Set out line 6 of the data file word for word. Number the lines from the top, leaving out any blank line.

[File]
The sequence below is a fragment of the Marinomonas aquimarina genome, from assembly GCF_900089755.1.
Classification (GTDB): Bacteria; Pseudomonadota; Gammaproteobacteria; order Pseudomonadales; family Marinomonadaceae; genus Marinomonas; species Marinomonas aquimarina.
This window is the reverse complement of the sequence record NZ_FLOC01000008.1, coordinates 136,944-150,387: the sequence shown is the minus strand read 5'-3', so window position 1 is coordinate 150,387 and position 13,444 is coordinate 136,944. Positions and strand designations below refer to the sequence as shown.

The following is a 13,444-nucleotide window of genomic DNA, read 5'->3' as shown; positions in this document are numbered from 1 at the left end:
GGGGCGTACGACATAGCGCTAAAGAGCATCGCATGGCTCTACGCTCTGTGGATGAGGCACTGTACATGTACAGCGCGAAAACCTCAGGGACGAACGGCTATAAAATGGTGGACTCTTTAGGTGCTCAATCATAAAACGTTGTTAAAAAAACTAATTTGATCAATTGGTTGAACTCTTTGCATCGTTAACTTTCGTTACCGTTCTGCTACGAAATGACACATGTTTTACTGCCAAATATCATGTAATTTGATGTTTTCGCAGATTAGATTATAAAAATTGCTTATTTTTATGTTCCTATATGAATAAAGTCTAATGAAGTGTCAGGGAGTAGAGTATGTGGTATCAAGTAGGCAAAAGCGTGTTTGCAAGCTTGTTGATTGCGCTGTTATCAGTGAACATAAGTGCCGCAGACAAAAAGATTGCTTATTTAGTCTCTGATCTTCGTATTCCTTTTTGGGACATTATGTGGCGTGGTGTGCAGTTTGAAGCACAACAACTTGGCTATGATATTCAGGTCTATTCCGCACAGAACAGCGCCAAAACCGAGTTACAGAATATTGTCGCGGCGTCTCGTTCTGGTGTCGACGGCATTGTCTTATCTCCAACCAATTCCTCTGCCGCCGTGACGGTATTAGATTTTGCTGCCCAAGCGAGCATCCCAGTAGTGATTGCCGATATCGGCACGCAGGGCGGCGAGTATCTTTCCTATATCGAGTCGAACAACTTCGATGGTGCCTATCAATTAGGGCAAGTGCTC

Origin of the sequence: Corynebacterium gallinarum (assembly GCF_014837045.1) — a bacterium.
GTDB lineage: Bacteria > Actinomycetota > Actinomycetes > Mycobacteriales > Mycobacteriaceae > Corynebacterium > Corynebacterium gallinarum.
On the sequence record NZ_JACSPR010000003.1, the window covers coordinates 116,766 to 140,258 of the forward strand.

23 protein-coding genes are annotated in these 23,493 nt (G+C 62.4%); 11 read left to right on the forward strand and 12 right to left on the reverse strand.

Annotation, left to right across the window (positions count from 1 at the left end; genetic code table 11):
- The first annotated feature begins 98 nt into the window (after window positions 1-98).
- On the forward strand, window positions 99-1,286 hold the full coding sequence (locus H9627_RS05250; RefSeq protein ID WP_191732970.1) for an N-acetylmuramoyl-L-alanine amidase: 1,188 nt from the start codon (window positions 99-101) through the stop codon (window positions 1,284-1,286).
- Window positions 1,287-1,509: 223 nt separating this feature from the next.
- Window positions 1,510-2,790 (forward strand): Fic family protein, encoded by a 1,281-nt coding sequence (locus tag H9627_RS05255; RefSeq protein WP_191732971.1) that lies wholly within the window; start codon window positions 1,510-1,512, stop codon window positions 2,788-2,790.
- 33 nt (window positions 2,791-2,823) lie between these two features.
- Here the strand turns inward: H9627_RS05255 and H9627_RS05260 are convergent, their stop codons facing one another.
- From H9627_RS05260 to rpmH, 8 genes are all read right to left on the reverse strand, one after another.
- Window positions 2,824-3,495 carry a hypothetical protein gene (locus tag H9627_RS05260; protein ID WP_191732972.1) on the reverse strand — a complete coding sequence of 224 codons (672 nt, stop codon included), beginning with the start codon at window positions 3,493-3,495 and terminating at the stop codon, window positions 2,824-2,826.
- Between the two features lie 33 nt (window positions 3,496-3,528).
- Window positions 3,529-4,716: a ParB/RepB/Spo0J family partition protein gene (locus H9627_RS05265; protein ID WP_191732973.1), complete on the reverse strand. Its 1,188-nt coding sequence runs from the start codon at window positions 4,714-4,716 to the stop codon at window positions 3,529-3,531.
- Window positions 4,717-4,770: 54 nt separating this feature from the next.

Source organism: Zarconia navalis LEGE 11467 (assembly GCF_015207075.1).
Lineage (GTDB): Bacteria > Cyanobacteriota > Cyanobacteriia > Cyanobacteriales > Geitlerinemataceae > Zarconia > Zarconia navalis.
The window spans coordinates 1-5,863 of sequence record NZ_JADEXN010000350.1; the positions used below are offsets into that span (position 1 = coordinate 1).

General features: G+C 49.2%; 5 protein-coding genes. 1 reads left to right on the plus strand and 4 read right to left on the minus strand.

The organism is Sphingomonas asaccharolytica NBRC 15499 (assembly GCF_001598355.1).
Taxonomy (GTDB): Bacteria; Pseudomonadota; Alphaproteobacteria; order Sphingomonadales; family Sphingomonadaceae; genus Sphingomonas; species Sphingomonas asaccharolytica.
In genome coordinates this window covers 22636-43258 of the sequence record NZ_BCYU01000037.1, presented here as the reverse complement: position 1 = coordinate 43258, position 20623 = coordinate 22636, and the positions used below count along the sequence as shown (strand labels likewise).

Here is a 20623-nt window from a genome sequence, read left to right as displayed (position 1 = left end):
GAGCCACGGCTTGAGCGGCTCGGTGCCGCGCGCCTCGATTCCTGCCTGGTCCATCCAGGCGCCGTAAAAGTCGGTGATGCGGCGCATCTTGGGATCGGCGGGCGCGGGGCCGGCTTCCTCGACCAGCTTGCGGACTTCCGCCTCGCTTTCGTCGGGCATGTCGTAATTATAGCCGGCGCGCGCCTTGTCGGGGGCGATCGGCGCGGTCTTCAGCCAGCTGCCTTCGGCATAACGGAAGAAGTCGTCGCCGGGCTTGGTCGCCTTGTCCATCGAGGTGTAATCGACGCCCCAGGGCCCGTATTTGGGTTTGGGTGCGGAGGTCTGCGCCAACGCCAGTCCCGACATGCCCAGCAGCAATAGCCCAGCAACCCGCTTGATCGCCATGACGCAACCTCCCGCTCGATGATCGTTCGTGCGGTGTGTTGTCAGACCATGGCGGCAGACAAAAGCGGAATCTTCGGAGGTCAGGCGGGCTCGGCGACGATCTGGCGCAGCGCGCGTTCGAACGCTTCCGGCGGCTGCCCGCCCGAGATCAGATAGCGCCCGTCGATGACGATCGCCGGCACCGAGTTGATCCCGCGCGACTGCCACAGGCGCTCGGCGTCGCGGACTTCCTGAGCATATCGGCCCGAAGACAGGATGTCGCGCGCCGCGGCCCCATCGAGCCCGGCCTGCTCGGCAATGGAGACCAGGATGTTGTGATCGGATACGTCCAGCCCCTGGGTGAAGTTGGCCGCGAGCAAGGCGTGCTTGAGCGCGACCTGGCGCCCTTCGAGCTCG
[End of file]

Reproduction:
Origin of the sequence: Corynebacterium gallinarum (assembly GCF_014837045.1) — a bacterium.